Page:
By Steve Weinstein
By Bryan Bierman
By Lindsey Rhoades
By Chaz Kangas
By Ben Westhoff and Sarah Purkrabek
By Jena Ardell
By Jesse Sendejas Jr.
By Katherine Turman
Hate to get all nostalgic here, but we've got to hop on Pop's time machine and take a whiz back to them kindly '90s, when Portishead first arrived like some new disease, dark and sly and killer. People then were just starting to wrap their heads around what computers could do for them—you used e-mail in 1994, maybe. The technology that powered electronic music was similarly nascent (General Schwarzkopf, meet General MIDI) and similarly irresistible to thousands who might've remained record-store clerks forever were it not increasingly easy to sample a beat and lay a synth line over it. And so came a great rush of house and trance and jungle and techno, little fluffy clouds across a liquid sky. Not everyone went to raves in those days, but everyone who did went on to start their own.
Around this time, as growing throngs were shouting "Lager, lager, lager," a few wallflowers named Portishead were holed up in Bristol, obsessing about spy movies and engineering a sound that both defined this era and stood in stark opposition to it, deigning to ask questions the ravers were too ecstatic to contemplate: "Ooh, can't anybody see/We've got a war to fight/Never found our way/Regardless of what they say." 1994's Dummy wasn't just the best 5 a.m. comedown record ever, it was the voice and the sound of the thing we were all trying to escape as we danced under those full moons, battered by condo-sized subwoofers: our own peculiar blues.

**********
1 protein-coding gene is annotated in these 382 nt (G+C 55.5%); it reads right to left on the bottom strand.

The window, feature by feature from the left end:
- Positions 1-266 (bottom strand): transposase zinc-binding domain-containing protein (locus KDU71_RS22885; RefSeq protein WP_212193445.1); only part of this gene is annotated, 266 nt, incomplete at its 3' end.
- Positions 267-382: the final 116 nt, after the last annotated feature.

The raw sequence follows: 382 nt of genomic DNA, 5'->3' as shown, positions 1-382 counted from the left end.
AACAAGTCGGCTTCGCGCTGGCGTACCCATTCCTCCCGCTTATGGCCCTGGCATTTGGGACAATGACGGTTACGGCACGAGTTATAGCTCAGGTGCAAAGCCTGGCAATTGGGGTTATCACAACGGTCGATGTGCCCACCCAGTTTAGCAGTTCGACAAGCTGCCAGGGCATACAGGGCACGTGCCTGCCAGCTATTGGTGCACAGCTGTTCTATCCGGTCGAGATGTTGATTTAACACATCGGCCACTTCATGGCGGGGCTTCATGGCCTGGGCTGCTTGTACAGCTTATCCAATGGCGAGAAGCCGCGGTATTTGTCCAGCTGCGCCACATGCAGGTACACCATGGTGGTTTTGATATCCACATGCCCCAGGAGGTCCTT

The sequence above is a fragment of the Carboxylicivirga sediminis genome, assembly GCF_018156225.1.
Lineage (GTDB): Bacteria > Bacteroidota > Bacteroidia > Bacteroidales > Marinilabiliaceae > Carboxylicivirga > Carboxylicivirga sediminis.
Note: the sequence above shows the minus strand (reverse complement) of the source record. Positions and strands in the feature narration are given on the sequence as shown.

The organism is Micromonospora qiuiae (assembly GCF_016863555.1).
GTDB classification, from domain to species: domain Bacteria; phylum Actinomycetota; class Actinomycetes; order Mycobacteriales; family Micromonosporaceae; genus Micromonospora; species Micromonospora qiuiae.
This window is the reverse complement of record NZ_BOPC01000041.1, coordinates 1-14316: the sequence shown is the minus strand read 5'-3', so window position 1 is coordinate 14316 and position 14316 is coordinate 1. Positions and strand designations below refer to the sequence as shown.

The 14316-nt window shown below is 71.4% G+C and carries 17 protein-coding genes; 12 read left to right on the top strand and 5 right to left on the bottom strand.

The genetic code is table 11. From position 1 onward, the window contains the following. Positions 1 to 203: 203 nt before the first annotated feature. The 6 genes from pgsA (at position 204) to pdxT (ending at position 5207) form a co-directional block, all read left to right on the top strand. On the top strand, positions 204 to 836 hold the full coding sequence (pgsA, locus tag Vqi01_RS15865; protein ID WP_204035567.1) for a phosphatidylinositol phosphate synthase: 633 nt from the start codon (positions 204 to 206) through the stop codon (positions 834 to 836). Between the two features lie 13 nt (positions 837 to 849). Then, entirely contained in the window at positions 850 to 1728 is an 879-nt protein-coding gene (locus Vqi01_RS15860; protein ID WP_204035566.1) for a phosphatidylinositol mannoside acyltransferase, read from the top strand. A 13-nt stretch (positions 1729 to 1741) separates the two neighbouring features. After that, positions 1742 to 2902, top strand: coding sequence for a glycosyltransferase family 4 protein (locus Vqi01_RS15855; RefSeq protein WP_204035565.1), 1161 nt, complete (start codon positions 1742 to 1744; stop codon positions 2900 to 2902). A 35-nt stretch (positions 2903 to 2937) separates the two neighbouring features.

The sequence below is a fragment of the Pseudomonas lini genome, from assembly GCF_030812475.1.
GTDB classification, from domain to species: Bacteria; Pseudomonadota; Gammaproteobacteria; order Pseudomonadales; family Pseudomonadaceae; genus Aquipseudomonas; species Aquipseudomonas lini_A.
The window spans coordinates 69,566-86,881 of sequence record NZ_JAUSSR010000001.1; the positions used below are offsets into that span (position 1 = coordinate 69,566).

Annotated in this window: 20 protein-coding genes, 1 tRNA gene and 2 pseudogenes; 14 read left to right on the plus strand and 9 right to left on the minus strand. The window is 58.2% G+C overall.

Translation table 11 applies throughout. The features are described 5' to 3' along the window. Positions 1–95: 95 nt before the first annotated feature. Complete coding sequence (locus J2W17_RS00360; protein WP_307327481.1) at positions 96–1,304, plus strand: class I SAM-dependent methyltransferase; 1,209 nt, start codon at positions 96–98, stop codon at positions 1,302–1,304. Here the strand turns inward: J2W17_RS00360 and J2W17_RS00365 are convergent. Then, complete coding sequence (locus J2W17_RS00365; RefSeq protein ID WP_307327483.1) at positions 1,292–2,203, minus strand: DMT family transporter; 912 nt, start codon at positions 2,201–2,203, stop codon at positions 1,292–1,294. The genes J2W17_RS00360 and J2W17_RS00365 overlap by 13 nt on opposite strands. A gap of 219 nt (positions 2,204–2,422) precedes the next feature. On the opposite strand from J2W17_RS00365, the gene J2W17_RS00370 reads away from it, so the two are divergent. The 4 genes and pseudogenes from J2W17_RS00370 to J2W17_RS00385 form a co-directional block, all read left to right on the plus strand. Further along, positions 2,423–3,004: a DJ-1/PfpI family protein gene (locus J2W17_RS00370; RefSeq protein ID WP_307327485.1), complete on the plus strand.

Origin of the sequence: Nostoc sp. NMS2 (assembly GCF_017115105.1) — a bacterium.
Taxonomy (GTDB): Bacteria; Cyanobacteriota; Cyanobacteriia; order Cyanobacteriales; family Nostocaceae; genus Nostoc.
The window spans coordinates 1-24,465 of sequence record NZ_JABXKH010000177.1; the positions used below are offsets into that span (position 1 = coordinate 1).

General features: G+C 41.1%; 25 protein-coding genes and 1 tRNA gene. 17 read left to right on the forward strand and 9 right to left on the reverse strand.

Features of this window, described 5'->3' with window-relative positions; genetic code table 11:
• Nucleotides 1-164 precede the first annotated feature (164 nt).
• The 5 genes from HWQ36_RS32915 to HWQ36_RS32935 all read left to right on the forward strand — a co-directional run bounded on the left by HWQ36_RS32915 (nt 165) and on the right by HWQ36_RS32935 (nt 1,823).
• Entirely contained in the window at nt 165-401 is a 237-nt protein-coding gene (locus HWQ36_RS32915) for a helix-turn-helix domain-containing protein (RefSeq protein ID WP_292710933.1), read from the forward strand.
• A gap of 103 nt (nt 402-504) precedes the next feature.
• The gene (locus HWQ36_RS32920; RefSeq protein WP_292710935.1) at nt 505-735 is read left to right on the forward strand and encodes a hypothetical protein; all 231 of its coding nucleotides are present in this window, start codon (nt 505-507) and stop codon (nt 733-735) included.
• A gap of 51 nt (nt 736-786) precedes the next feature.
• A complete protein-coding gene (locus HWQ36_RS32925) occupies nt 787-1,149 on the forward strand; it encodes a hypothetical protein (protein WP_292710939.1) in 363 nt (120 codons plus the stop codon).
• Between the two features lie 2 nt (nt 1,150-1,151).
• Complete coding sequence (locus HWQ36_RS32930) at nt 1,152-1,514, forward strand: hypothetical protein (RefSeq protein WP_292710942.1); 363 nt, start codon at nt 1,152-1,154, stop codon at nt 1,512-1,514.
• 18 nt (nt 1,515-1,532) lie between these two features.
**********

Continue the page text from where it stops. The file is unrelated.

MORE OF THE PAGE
So then, comeback time. They never actually disappeared—just a long, silent hiatus after 1997's Portishead and a live disc the following year. Meanwhile, ostentatious dance music—Justice, Daft Punk, LCD Soundsystem—is once again the talk of the town, and we're once again at war with Iraq. What's changed are the weapons, which have gotten better, more precise, more dangerous. The good news for people who love bad news is that Portishead have gotten better, too. Third is a briar-patch of sonics, the songs gnarled and prickly, combining warm, analogue notes with sharp, glitchy, digital ones, like the whirring synths poking through the spindly mica clouds of "We Carry On." Like post-"Creep" Radiohead, Portishead excel at smattering electronic innovations throughout, like the minimal techno and dubstep elements you hear in the harshly compressed industrial thrum of "Machine Gun" or the nervous, clipped, percussive stabs on "Plastic." They remain intrepid seekers of audio riches.
But while they were always great at forging sounds (the Rhodes on "Roads" remains second to none), what continues to set this band apart is their ability to make songs, and Third serves up some loo-loos. The most surprising is "Deep Water": a minute and a half of just singer Beth Gibbons and a ukulele. Go figure. There's also the aching, psychedelic "Small" and the sinister slow-dance "Hunter." But the most stunning, the gut-punch on this thing that should get revelers fresh off the Sasha & Digweed set at this year's Coachella reaching for their Cymbalta, is "The Rip," a song so good it may have been worth waiting 10 years for. It starts slow—some clumsily plucked guitars, the band's trusty Theramin—and then Gibbons's penetrating ghost-voice, which dissolves into its own synthetically sustained note as an analogue arpeggio that'd make Flash Gordon proud, rockets the song up, up, and away, and suddenly we're scuttling across some of those little fluffy clouds, and down below the verdant sci-fi landscape is full of wild white horses and androids dreaming of electric sheep. "And the tenderness I feel/Will send the dark underneath." Welcome to your blues in 2008.